- In the video above, RH Reality Check Texas reporter Andrea Grimes — the same Andrea Grimes who writes our “Hitched” column every week! — calls dozens of Texas-funded Women’s Health Program providers in search of a pap smear. The program has excluded Planned Parenthood as a provider, and Andrea discovers the drastically few places that will provide her with a women’s health exam within her area. Keep reading »
This week at the National Democratic Convention, sexism seeped out of the mouths of three Chicago Sun-Times reporters when asking Attorney General Lisa Madigan about her potential run for governor.
The reporters, Dave McKinney, Fran Spielman, and Natasha Korecki, raised the question of “whether she could serve as governor and still raise her kids the way she wants to,” which continues to be a persistent topic discussed in regard to only female politicians. Keep reading »
Jessica has the day off, so Today’s Lady News is an abbreviated version. She’ll be back tomorrow!
- Ann Coulter was not happy with Todd Akin’s comments this week, calling him a “selfish swide.” [Huffington Post]
- A study suggests that menopause in humans evolved to decrease the competition between generations of reproducing women in one family. [Huffington Post]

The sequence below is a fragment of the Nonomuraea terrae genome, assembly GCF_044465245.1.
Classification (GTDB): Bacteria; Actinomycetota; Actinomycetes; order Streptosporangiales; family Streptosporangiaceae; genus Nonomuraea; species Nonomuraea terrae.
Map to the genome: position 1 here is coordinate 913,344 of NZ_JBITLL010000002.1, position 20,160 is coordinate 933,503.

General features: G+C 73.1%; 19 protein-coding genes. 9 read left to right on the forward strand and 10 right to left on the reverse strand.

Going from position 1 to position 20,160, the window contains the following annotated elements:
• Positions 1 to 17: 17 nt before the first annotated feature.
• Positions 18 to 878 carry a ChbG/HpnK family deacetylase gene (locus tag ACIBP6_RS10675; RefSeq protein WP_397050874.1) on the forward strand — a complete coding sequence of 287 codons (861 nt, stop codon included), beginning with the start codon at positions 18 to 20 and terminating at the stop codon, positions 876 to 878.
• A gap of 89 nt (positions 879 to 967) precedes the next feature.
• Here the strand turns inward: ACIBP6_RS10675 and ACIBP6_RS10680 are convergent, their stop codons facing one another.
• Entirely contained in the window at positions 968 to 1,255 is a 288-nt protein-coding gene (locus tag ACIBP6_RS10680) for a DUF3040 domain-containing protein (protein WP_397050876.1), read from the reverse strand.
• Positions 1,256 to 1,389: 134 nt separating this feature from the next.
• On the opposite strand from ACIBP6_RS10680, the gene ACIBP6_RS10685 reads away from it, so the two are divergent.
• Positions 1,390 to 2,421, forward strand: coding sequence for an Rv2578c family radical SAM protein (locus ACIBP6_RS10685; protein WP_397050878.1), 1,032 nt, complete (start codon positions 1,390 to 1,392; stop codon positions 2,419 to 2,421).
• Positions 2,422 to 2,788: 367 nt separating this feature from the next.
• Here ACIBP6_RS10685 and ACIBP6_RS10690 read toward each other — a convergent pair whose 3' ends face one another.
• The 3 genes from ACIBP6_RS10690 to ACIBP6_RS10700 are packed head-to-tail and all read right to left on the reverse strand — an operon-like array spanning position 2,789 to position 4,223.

- Men are now entering “pink collar,” or female-dominated, jobs during the recession. [NY Times]
- Romney should have picked a female running mate, according to a study. [Jezebel]
- A Denver reporter was told that she was not allowed to ask Mitt Romney about abortion or Rep. Todd Akin. [Huffington Post]
- Forbes has released its list of the 100 most powerful women of 2012. [Forbes]
Yesterday, delegates to the Republican National Convention met yesterday in Tampa, Florida, to finalize the party’s platform on various controversial issues, including abortion, with the youngest member of the platform committee, Jackie Curtiss, 22, having the most to say.
Staunchly anti-abortion, Curtiss objected to an amendment to the platform banning medication “that terminates human life after conception.” The amendment aims to outlaw “abortion pills,” as they are sometimes called, which could, Curtiss worried, potentially include the “morning after pill.” Curtiss emphasized that platform needed to make it clear that the Republican party is welcoming to women, and that such extreme positions could be alienating. Curtiss was also the only person in attendance who referred to Rep. Todd Akin by name, despite the ongoing media attention devoted to his ignorant comments about “forcible rape” and incidences of pregnancy. Keep reading »
Well, it finally happened. Months in the making, Dan Savage and Brian Brown battled it out in “The Dinner Table Debate,” discussing LGBT issues and Christianity and moderated by Mark Oppenheimer.
First, some background. In April, Savage, a sex columnist and originator of “It Gets Better,” an anti-bullying campaign, gave a speech in April to 3,000 high school students, during which some of his comments led to 24 high schoolers walking out. During his speech, Savage said that the origin of much anti-gay bullying comes from the Bible. Keep reading »